By Matt Lalande in Slip and Falls on January 25, 2022
Throughout the seasons, temperatures in Ontario can fluctuate anywhere between -30 to +35 degrees Celsius (did you know that the coldest day in Ontario was recorded to be -58.3 on January 23 1935 in Iroquois Falls? Or that the hottest day ever recorded was that same year – with a heat wave reaching a whopping 42.2 degrees Celsius). Fluctuating patters are in fact, the norm and because of this pavement and asphalt surfaces on road and parking lots are subjected to an incredible amount of stress and damage – thus becoming a danger for pedestrians if left in states of disrepair.
In our practice, we see an incredible amount of personal injury cases that are not only caused by the failure of property owners to reasonably maintain their parking lots during winter conditions, but also property owners who fail to reasonably maintain the structure and stability of their parking lots throughout years of use and abuse by pedestrians, vehicles and more so the cold weather, which accelerates the deterioration of pavement and asphalt.
Most parking lots in Ontario are made of asphalt. As opposed to concrete, (which is made up of crushed rock and sand aggregate bound together with cement and water) asphalt is made up of an aggregate – such as sand, gravel or crushed stone – as well as a petroleum-based binding component that is called bitumen. Bitumen is what gives asphalt it’s black colour and what smells like motor oil when put down. Asphalt is used mostly in Canada. Asphalt is used in most parking lots in Ontario (as opposed to concrete) due to it’s flexibility and ability to conform to external elements.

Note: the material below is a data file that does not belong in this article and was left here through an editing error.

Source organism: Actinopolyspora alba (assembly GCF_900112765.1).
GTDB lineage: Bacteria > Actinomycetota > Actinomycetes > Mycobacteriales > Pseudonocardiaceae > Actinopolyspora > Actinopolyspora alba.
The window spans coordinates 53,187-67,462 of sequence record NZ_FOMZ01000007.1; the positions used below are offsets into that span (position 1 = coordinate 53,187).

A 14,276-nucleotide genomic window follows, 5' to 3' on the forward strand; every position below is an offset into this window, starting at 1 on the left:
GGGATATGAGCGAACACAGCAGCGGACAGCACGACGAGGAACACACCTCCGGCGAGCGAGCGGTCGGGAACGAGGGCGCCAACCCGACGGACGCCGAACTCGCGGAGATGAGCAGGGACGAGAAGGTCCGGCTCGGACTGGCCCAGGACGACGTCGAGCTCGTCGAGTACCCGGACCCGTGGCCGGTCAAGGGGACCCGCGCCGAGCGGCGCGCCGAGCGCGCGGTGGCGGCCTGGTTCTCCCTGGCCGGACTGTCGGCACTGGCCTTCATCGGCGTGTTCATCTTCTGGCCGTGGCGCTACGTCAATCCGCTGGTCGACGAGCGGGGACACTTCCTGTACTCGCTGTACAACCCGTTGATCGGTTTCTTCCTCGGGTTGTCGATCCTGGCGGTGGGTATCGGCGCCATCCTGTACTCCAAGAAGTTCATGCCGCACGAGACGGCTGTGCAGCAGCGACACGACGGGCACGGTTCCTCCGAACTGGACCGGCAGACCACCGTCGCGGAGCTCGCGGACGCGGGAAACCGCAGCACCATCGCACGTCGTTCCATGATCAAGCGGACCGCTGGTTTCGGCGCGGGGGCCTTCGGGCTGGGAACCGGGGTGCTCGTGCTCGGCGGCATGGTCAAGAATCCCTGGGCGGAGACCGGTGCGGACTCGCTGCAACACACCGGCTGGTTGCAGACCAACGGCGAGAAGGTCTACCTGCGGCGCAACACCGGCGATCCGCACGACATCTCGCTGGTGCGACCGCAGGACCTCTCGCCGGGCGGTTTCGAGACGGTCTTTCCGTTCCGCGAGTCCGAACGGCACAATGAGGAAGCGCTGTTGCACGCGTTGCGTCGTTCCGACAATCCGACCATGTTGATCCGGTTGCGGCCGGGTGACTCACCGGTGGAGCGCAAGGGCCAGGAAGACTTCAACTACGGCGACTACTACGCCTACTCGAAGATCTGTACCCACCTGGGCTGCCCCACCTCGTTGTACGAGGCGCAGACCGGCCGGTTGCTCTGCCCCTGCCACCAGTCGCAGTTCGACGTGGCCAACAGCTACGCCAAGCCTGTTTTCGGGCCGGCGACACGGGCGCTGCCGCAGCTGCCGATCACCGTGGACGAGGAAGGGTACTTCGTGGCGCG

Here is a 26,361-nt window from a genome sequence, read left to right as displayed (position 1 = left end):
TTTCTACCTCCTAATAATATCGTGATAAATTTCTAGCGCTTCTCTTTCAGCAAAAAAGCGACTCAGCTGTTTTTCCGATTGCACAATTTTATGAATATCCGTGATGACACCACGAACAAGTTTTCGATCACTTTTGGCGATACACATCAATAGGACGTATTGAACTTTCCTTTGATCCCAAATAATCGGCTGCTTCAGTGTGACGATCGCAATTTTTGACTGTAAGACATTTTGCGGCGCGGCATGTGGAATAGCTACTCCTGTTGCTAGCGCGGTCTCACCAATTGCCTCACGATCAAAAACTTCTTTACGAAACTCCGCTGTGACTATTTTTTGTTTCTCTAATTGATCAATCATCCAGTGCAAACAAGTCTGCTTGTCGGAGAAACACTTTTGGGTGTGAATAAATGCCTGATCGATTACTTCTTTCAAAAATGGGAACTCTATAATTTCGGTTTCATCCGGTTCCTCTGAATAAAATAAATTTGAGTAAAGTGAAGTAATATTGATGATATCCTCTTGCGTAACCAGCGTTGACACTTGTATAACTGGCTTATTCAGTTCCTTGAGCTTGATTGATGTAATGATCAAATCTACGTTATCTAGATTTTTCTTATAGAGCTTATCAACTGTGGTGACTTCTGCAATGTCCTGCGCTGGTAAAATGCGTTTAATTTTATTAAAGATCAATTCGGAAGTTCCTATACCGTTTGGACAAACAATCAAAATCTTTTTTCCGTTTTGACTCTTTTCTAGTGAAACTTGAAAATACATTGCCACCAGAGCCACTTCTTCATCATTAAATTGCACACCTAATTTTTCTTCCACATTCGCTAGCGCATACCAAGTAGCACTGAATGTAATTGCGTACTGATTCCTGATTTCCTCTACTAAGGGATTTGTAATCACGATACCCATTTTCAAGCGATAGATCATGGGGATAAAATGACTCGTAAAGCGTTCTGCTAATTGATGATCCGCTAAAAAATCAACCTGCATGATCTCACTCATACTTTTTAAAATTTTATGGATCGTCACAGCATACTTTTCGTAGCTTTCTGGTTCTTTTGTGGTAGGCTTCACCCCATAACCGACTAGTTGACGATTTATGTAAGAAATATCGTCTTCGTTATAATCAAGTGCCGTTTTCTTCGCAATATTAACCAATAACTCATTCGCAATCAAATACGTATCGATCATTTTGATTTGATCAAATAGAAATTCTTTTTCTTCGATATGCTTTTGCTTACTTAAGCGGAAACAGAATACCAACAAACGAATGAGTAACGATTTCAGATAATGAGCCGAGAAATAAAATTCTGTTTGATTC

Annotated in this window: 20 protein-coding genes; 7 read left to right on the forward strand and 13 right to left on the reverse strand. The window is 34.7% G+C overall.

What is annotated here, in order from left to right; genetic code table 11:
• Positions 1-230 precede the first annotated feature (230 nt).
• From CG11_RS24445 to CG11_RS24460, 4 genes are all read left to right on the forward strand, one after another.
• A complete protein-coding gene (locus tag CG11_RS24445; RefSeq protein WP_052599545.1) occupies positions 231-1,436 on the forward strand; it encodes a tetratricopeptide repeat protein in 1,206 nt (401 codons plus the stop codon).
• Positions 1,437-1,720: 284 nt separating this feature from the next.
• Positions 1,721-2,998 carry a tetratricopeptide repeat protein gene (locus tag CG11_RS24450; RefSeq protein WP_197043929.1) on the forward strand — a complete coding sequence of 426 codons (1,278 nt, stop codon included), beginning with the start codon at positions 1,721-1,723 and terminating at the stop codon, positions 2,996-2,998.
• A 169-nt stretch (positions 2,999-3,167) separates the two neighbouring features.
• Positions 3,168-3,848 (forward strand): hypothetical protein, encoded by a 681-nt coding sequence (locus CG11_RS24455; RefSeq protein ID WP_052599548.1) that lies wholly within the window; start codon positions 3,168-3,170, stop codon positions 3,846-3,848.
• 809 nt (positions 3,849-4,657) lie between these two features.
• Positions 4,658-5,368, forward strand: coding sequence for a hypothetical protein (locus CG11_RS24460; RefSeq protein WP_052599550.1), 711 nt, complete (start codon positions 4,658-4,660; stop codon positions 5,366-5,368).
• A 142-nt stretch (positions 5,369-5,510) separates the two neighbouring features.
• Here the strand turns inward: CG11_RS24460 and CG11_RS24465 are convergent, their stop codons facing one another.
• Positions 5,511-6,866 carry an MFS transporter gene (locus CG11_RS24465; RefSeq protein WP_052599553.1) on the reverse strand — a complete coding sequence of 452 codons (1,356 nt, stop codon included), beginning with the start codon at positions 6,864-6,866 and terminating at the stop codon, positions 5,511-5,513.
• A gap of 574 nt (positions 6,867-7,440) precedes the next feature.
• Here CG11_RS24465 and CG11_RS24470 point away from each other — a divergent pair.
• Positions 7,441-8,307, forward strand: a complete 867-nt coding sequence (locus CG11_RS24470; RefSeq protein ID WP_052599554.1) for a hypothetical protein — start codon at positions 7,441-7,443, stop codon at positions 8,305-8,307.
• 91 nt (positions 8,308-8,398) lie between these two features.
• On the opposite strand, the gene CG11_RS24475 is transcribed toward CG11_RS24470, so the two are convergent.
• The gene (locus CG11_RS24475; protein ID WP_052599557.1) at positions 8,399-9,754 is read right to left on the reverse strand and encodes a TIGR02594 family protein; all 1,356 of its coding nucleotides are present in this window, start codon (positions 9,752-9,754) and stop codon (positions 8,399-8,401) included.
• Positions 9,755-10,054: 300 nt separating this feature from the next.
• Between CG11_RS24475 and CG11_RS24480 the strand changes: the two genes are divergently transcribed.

Asphalt parking lots in Ontario must have major load bearing ability (given that the average car is 4000 lbs) and must support the heaviest of vehicles – particularly in commercial parking lots, which see a considerable amount of 18-wheeler and other trucking traffic. They are typically large in size and require greater durability to handle the constant flow of heavy traffic. As a result – a major long-lasting support is required underneath the asphalt which complies with it’s durability and weight capacity requirements.
When constructing a parking lot, a strong subbase is normally first put down, which is typically made up of heavy gravel. Without a strong subbase, asphalt pavement would crack and collapse under the weight of vehicles. The gravel is then compacted with a vibrating roller. Then, a base coat is put down, which adds a layer of strength by binding the sub-base to the top of the asphalt coat. While residential asphalt driveways in Canada are typically 2” thick, commercial parking lots are typically thicker – dependent on the type of traffic being accommodated.